FO: Flax Light

I suppose that it’s a given that if a yarn dyer that you love creates a colorway that bears your name you must buy a sweater quantity of it. At least, that’s the way that I view it, and I’ve had several knitters of my acquaintance confirm this notion. With that in mind, I bought a sweater quantity of Cecilia on Primo Fingering when the Plucky Knitter launched the color in June of 2016. I bought it with a pattern in mind, and I even wound the four skeins promptly when they arrived at my home. But I didn’t cast on. I had reasons. I was busy. The pattern was complex. But as time wore on, I found my interest in knitting the pattern had waned, and I needed to find a new pattern.

Enter Flax Light. Flax Light is part of Tin Can Knits “The Simple Collection,” which is a collection of ten knitting patterns that are accessible to beginners. They’re simple as the name implies and straight-forward. They’re also classic. I’m not exactly a beginning knitter anymore, but due to some plans that I had for my summer, I wanted a simple sweater project that I could cart around with me to plays and movies and sporting events. Flax Light was perfect for this.

Flax Light also worked perfectly with my goal of creating more lightweight sweaters for myself that I can wear in spring and fall. Because it’s knit on fingering weight, it is ideal for those days when there is a nip in the air but you don’t really need an extra layer yet. I’m looking forward to getting to use it this fall as the school year begins. This should work well both with dress pants and with jeans.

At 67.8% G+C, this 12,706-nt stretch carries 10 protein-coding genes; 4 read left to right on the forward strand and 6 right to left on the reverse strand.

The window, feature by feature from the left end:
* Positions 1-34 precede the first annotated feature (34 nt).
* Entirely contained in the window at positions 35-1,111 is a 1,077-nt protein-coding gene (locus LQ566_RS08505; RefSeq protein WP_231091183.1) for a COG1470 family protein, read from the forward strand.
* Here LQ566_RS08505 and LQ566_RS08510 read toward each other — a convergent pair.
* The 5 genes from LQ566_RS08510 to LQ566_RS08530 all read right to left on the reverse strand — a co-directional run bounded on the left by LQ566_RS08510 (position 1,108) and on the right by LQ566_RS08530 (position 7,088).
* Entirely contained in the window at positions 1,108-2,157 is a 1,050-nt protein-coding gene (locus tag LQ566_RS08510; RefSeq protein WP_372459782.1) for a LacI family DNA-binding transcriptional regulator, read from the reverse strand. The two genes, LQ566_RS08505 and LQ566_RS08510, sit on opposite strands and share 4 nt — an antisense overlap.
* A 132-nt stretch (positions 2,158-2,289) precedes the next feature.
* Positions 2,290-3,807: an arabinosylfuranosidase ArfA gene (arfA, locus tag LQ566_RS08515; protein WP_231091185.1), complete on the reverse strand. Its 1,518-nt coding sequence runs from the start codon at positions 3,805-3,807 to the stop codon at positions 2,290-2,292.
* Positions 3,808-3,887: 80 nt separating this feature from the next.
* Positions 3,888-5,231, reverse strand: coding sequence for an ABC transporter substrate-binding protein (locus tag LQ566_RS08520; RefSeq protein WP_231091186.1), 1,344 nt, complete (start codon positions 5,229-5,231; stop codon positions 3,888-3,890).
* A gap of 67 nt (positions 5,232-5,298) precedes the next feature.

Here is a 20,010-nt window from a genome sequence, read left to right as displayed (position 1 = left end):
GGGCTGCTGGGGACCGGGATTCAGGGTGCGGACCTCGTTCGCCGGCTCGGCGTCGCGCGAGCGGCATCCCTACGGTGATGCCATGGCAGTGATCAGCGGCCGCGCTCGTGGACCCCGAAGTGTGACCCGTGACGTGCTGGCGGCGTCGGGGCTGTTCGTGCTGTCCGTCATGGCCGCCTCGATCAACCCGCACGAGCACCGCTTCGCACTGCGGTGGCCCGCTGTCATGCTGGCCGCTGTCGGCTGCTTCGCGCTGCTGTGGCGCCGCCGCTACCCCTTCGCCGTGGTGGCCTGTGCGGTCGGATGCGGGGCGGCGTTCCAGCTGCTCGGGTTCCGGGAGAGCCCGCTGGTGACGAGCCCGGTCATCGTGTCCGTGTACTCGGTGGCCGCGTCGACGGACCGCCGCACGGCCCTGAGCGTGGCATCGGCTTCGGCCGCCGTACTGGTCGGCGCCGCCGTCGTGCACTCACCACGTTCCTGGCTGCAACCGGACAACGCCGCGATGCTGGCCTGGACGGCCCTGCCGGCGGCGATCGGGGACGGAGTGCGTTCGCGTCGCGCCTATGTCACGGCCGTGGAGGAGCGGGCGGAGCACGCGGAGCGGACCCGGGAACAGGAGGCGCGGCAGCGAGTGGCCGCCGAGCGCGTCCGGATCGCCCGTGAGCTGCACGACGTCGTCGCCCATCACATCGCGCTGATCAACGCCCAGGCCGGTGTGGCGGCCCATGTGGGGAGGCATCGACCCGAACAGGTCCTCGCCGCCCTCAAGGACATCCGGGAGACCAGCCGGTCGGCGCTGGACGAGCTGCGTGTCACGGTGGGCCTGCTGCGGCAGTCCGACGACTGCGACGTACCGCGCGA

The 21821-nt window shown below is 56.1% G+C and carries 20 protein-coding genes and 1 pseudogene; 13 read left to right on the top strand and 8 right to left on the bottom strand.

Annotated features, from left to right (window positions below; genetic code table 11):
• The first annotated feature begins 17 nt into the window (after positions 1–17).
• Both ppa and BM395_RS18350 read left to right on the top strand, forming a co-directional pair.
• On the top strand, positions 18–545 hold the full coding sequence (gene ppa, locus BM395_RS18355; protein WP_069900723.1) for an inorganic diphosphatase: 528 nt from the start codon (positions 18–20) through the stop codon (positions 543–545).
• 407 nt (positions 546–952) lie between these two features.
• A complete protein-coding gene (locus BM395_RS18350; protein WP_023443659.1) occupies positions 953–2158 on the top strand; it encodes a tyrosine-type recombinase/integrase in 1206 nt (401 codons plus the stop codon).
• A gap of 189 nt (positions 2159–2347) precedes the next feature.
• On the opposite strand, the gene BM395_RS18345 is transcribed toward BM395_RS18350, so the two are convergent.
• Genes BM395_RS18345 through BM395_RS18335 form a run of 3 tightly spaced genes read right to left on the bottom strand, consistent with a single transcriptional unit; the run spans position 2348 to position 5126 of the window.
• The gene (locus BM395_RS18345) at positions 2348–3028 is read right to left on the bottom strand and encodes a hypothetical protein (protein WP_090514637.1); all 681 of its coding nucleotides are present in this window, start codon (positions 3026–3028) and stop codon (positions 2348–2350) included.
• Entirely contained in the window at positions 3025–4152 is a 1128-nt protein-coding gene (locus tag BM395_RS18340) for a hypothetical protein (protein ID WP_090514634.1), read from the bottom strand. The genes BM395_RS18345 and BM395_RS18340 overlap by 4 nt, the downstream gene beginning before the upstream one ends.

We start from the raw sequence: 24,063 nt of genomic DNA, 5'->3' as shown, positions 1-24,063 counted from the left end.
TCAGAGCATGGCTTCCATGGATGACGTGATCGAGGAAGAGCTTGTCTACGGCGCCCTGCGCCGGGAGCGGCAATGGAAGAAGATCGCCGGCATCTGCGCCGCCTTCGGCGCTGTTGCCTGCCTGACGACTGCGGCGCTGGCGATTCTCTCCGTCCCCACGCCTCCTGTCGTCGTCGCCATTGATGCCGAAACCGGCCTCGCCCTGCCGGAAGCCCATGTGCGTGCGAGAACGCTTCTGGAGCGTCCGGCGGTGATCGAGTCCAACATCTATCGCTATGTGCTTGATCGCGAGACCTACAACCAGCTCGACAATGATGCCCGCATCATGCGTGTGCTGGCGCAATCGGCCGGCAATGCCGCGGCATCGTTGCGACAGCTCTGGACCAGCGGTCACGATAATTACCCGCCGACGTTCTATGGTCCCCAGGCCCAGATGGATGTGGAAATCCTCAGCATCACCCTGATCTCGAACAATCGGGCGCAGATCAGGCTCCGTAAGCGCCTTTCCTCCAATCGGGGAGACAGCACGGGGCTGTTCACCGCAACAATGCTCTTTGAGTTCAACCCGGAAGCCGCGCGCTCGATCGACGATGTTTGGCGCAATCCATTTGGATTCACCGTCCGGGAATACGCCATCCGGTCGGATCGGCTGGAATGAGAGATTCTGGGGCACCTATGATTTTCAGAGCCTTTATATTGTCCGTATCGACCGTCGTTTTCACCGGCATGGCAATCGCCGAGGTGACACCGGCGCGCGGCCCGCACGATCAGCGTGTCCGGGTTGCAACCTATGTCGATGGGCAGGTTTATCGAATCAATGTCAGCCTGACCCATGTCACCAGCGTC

Overall, Flax Light was a great project for me. It flowed smoothly and knit up quickly. I did make some minor modifications to the shoulder and sleeve. First of all, I knit the entire raglan shoulder in garter stitch rather than using the 20 stitch garter tab recommended in the pattern. I don’t love the look of that garter tab, and so I went with the shoulder structure/style used on So Faded, which I really love. I love the look that this creates on the sweater. This garter section is the only deviation from stockinette other than the ribbing at the collar and hems, and I think it adds a fabulous layer of visual interest.

Second, I only cast on half of the recommended stitches at the underarm division. I did this because I wanted to create a more fitted body than that recommended by the pattern. However, doing this meant that I had to add a few increases in the hips to allow for my Italian ass. I love the effect that this has when combined with the drape of Primo Fingering.

I loved the pattern. It was easy to follow (and to adapt when I wanted) and quick to knit up. I’m definitely considering revisiting this pattern again in the future.

Raveled here.

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A Selfish Request

Over the past few years, I’ve noticed that several wonderful single women whom I know appear to have lost hope of ever getting married. “It just won’t happen for me. I know.” I’ve heard that a few more times that I can count. Or “I’ll probably never get married. That’s just a fact.” I’ve said that one a few times myself. As time passes and you get older while watching your friends get married and have babies, it’s easy to believe that just won’t happen for you.